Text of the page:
Coates Responds to Mourdock’s Remarks

Ta-Nehisi Coates reposted a piece he wrote two years ago in light of the comments Senate candidate Richard Mourdock made about pregnancy.  I really recommend checking it out.  I don’t know what Coates would think of the following comparison, but he and W. E. B. Du Bois make up the entirety of a an obviously very short list of writers who are men and whose writings on women I’ve found to be down right enlightening.

 

In regards to Du Bois, what specifically comes to mind is his chapter “The Damnation of Women” in Darkwater.  (Chapter starts on page 110.)

Only at the sacrifice of intelligence and the chance to do their best work can the majority of modern women bear children. This is the damnation of women. All womanhood is hampered today because the world on which it is emerging is a world that tries to worship both virgins and mothers and in the end despises motherhood and despoils virgins.  The future woman must have a life work and economic independence. She must have knowledge. She must have the right of motherhood at her own discretion.

That was written in 1920.

God intended what now?

From the Indiana Senate debate between Richard Mourdock (R), Joe Donnelly (D), and Andrew Horning (L):

Asked whether abortion should be allowed in cases of rape or incest, Mourdock said during Tuesday’s debate, “I struggled with it myself for a long time, but I came to realize that life is that gift from God. And, I think, even when life begins in that horrible situation of rape, that it is something that God intended to happen.”

Mourdock has said he regrets that anyone has interpreted him as implying that sexual violence is anything other than abhorrent, but:

 “In answering a question from my position of faith, I said I believe that God creates life, and I believe that as wholly and fully as I can believe, that God creates life.”

 

Rep. Akin’s Knowledge of Human Biology (or lack thereof)

(trigger warning for discussing rape and pregnancy.)

I’m sure a lot of people have seen the remarks made by Rep. Todd Akin (he’s currently running for a spot in the senate).  If you haven’t, here they are:

First of all, from what I understand from doctors [pregnancy from rape] is really rare.  If it’s a legitimate rape, the female body has ways to try to shut that whole thing down.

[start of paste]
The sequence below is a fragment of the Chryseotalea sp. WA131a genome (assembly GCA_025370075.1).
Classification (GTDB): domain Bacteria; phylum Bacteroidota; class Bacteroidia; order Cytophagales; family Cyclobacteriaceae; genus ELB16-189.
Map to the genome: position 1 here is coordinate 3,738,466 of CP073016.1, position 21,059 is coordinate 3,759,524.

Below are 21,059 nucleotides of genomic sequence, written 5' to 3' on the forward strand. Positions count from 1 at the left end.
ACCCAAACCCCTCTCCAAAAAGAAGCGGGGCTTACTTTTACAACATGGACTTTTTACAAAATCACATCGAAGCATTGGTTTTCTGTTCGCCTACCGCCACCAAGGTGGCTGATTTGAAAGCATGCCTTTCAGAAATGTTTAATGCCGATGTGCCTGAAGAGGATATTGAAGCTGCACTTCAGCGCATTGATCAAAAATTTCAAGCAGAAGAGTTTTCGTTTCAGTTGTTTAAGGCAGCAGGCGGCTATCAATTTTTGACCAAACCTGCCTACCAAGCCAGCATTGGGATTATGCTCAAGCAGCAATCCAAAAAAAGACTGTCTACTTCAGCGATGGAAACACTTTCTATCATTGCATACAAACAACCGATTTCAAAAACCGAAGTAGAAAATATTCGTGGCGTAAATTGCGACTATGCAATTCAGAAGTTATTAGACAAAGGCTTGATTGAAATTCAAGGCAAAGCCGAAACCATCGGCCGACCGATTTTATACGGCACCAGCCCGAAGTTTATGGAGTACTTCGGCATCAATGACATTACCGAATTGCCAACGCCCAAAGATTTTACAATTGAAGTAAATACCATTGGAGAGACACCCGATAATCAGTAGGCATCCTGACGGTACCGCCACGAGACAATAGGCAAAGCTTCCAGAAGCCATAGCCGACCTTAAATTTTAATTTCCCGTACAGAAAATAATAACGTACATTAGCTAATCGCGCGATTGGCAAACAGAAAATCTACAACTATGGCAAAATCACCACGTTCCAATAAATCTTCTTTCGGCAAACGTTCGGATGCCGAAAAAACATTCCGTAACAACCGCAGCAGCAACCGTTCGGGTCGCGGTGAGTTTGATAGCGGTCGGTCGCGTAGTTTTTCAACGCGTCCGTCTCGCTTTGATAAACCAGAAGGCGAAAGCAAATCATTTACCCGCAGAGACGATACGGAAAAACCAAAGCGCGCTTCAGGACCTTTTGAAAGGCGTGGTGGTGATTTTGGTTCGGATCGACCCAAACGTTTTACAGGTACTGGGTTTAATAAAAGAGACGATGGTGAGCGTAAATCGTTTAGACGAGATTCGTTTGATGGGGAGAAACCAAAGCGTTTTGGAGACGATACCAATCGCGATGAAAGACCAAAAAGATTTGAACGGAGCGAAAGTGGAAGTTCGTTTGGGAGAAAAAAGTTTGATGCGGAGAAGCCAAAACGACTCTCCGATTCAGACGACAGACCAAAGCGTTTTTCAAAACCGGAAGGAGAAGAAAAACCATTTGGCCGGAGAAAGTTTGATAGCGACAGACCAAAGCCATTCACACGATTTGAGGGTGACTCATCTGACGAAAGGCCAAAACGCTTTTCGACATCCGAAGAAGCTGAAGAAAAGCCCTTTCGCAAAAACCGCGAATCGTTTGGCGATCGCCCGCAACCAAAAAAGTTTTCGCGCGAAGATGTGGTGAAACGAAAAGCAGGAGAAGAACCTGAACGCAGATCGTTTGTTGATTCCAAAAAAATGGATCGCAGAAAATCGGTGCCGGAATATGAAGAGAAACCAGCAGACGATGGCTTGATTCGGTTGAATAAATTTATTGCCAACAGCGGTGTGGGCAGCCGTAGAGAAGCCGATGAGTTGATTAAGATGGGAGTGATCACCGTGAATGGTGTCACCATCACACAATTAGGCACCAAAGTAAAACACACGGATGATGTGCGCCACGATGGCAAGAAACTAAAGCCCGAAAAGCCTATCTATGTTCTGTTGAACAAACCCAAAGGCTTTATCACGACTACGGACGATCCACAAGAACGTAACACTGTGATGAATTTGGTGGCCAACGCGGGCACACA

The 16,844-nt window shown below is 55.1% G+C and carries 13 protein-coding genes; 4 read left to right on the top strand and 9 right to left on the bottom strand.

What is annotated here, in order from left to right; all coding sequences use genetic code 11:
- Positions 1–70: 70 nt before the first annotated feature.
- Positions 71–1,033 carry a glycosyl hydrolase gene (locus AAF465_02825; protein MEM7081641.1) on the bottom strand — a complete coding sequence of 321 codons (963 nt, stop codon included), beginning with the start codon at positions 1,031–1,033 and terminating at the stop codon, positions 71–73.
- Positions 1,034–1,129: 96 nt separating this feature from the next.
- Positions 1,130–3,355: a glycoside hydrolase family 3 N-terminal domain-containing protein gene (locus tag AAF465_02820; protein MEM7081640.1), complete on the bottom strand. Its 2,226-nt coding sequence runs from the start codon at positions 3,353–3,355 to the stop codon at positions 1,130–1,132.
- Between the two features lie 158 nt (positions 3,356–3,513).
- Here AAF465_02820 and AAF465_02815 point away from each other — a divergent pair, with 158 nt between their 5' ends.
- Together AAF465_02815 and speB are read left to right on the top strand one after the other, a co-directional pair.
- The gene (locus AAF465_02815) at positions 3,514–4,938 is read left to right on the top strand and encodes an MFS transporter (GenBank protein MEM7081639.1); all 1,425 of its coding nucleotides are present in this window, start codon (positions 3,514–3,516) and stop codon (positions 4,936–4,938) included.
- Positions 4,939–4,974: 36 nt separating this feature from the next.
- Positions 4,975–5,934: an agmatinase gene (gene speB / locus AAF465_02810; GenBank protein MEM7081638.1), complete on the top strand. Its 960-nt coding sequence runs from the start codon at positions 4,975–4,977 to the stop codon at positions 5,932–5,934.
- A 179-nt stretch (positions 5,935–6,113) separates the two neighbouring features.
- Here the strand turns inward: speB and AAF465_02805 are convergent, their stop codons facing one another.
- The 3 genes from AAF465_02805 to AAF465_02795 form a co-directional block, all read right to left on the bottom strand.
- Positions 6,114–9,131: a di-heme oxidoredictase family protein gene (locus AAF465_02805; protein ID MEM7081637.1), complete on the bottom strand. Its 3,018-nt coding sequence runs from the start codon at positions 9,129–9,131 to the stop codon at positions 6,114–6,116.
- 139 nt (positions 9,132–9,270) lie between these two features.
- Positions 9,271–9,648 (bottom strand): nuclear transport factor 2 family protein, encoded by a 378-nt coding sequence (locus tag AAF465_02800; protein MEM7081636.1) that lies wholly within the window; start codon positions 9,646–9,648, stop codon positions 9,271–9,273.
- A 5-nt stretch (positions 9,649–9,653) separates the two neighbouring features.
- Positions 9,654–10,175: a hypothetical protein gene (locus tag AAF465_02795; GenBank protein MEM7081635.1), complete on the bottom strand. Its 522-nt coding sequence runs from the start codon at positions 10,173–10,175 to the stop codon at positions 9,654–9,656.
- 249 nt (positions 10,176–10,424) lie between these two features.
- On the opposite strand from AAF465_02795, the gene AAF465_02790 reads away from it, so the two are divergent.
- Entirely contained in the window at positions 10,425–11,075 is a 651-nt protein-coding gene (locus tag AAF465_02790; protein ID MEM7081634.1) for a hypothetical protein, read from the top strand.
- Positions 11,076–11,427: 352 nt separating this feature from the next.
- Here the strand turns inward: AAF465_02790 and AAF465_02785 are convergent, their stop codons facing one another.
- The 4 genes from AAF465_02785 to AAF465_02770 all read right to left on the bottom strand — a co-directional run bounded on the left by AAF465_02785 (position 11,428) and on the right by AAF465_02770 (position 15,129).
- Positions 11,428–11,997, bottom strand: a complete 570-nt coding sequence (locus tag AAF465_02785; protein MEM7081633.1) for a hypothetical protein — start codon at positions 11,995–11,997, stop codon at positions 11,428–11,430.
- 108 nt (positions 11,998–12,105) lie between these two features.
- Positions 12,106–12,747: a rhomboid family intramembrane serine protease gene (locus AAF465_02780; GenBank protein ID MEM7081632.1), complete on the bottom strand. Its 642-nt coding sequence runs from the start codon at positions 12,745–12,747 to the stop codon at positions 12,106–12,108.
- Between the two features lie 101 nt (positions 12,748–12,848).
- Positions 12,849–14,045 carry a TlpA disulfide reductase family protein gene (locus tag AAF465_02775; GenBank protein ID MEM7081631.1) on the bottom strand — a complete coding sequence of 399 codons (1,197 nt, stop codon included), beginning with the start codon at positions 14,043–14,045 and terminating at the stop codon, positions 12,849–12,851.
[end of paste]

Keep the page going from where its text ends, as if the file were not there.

I’m not sure which is  more disturbing:
(a) the specifying of legitimate rape (which implies there is an important subset of rape called “illegitimate”  or  “women lying about being raped”)
or (b) the fact that this legislator–someone who participates in making laws about things like reproductive and sexual health–was walking around with a completely misguided and wrongheaded set of beliefs about human biology that probably could have been cleared up if he had taken / stayed awake in a sex ed or anatomy class.

Catholic newspaper: Romney is the real pro-abortion candidate

Some remarkable stuff.

According to the parallel magisterium, it is also a doctrine of the faith that Obama is pro-abortion and Romney is pro-life, and the church and its bishops and cardinals can associate only with the latter and not the former.
“Let me say a few things about that comparison. First of all, I don’t know anyone who is pro-abortion. Think about what that word means. It means you favor women becoming pregnant so you can help them abort their child and maybe profit from it. It is an ugly word, and it is used to emotionalize the debate when what we are really talking about is people who do not favor criminalizing abortion because they believe criminal statutes are ineffective ways to solve social evils. This makes them pro-choice, not pro-abortion….

Obama favors, and included in the Affordable Care Act, $250 million of support for vulnerable pregnant women and alternatives to abortion. This support will make abortions much less likely, since most abortions are economic. Romney, on the other hand, has endorsed Wisconsin Republican Paul Ryan’s budget, which will cut hundreds of millions of dollars out of the federal plans that support poor women. The undoubted effect: The number of abortions in the United States will increase. On these facts, Obama is much more pro-life than Romney.

I was especially please to see a Catholic newspaper distinguishing ‘pro-abortion’ and ‘pro-choice’, and to see the attention to economic matters.

Thanks, T!

Exams 28 hours after giving birth

People are posting this as an impressive story of triumph in adversity, which it undoubtedly is. But why isn’t anyone asking about the choice she was given: be *deemed* to have deserved honours, or take the exam 28 hours after giving birth? Why wasn’t she offered the chance to take the exams on a different date? (Note: I am trusting the journalist’s reporting as to the choice she was given. Perhaps they’re mistaken.)